The text and Hamilton’s commentary are sufficiently clear: those in office are subject to impeachment and trial; those out of office are not.
Where I live, thoughts are beginning to turn the question of what the next administration might mean in terms of employment and upward mobility. Not for the country, naturally; but for the demographic we care about: the Beltway contingent of lawyers, lobbyists, and consultants. The incoming administration will hire well over 8,000 of them. Who are they going to be or rather, what are our chances?
The calculus is powerfully shaped by the style of presidential government that the present administration has institutionalized to great effect. Once upon a time, the president had to persuade, and he had to bargain with Congress. President Obama does not attempt to persuade anyone of anything, and his relations with Congress are notoriously lousy. He just does stuff. There is real energy in the executive branch (though perhaps not of the kind Hamilton envisioned), and it comes directly from the White House and its various tsars and consiglieri. For agency officials, this requires a high tolerance for political direction (ask the titular FCC Chairman, Tom Wheeler). There is a low premium on “expertise” and a high premium on a willingness to stiff-arm the courts as well as congressional committees. (Ask congressional staffers why oversight hearings have become practically extinct: they’ll tell you that the agency officials just blow smoke. They can afford to do that because Congress can’t credibly threaten them.)
This form of government is highly congenial to both Mrs. Clinton and Mr. Trump. Who will serve them?
Mrs. Clinton’s transition team would be awash in resumes from highly credentialed and committed applicants. It’s not just that there are a lot of them. It’s also that contemporary government so perfectly fits the ambition of a “Progressivism” that no longer believes in progress: hyper-active government, for the sheer fun of scratching itches and bossing people around with utter indifference to outcomes and zero prospect of being held to account for real-world consequences. Complicating factor: prospective officials, like the voters, should distrust Mrs. Clinton. When the inevitable scandal hits, they’ll be cannon fodder.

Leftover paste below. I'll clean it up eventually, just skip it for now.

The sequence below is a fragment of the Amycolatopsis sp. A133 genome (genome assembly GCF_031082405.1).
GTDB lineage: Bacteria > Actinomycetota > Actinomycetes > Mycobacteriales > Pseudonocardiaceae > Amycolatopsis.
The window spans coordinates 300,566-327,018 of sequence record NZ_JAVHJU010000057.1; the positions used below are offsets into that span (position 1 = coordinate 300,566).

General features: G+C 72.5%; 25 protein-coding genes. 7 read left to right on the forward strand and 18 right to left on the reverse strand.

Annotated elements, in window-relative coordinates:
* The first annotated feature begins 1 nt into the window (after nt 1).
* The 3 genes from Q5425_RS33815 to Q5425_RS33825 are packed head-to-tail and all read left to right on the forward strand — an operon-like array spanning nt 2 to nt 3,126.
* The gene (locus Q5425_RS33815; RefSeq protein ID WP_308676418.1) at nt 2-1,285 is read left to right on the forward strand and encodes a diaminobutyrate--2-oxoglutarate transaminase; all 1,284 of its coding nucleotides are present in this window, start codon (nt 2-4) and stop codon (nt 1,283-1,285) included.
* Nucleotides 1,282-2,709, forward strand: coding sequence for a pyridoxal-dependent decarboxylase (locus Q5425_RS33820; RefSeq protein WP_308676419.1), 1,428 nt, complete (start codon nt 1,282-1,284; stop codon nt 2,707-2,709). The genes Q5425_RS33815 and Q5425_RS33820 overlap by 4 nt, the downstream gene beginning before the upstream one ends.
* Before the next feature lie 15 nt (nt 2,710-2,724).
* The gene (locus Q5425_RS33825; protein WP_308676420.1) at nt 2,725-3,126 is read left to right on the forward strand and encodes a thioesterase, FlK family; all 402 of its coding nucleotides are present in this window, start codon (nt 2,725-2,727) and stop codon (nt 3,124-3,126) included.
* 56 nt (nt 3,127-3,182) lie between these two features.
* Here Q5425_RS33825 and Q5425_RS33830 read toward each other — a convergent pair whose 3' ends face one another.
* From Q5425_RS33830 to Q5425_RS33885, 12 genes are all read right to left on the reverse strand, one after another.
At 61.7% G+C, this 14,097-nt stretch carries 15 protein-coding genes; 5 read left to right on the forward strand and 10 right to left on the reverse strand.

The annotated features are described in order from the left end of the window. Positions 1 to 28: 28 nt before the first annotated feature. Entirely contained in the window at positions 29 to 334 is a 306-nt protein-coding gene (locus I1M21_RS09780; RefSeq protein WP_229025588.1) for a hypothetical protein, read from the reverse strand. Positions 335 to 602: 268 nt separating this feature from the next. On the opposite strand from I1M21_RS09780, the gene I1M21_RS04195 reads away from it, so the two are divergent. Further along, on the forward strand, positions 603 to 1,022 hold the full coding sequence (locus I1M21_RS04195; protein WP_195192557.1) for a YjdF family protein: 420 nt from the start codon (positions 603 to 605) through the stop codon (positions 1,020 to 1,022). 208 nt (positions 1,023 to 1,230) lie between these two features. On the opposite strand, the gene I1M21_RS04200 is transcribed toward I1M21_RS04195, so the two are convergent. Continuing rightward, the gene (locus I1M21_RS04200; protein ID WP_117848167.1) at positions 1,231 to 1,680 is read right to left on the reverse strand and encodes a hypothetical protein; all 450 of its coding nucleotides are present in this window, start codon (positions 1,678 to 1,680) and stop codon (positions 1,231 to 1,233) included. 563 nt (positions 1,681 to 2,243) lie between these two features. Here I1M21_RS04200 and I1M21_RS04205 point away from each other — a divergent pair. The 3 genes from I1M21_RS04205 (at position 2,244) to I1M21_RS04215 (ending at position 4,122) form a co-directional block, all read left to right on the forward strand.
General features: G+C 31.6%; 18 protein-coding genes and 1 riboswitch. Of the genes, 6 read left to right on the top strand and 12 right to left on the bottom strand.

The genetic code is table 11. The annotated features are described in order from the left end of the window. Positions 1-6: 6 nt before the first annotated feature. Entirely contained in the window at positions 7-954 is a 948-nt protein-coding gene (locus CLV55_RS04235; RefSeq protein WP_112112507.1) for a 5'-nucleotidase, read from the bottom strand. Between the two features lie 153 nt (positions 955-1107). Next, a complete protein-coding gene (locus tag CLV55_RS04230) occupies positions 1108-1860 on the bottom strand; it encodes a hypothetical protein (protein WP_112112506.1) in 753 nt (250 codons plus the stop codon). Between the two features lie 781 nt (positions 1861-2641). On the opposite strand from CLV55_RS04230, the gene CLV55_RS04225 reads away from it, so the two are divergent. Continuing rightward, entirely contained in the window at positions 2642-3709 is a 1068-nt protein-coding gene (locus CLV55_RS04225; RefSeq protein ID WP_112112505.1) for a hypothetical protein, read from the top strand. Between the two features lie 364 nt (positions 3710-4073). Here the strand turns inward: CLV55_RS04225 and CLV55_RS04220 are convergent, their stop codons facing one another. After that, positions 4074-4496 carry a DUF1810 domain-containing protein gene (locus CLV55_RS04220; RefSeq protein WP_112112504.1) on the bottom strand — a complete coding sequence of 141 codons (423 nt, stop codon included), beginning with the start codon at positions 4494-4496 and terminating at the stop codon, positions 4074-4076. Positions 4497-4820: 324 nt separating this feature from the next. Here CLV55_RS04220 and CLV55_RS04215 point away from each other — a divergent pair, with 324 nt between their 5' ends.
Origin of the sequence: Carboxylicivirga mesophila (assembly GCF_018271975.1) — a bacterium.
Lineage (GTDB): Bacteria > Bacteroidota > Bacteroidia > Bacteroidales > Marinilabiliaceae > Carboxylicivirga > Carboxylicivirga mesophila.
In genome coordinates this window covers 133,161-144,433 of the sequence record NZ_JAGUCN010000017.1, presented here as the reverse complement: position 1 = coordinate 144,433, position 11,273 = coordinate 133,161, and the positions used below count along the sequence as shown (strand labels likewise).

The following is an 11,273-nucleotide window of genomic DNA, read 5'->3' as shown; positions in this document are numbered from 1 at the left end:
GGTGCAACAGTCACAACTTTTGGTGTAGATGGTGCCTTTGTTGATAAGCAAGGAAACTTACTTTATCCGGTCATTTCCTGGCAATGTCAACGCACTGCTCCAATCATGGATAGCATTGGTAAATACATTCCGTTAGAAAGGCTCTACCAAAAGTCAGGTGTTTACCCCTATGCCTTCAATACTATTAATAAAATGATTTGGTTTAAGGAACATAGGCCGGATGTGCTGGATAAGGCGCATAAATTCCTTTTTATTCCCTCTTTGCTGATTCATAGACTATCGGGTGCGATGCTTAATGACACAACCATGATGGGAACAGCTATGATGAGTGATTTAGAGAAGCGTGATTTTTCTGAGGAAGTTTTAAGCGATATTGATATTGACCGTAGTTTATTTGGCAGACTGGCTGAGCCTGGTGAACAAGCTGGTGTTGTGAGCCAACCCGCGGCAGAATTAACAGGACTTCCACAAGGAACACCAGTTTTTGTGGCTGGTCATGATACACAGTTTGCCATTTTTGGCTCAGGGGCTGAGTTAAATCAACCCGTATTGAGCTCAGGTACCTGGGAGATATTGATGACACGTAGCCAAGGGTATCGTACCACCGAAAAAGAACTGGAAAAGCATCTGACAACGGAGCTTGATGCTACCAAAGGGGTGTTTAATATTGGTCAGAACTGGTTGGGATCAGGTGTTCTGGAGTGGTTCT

Mr. Trump has urged voters to ignore his obvious ignorance. He’ll hire really terrific people. Where will he find them, and who will they be? There’s no dearth of resume-builders who’d be happy to lord it over the country even on Mr. Trump’s behalf. The complicating factor is the reputational calculus. I find it inconceivable that Ted Olson would agree to another round at DoJ, or that Stewart Baker would volunteer to implement Mr. Trump’s mass deportation program: they’re not going to risk their good names. (Governor Christie’s early endorsement, obviously calculated to secure him the AG position or some comparable assignment, is not to the contrary. It indicates that high-level Trump jobs will go to individuals with a thuggish streak.) The harder question arises further down the line, over younger people seeking to build a reputation. They’ll have to ask themselves whether their careers will be enhanced by doing a really good job, as Deputy Assistant Secretary, at sparking a trade war with China. The process will select for individuals who (a) answer that question in the affirmative and (b) map out an Albert Speer defense: I joined them to prevent worse things.
Back in the glory days the Reagan transition teams had a slogan: people are policy. That’s entirely true, and a little bit scary.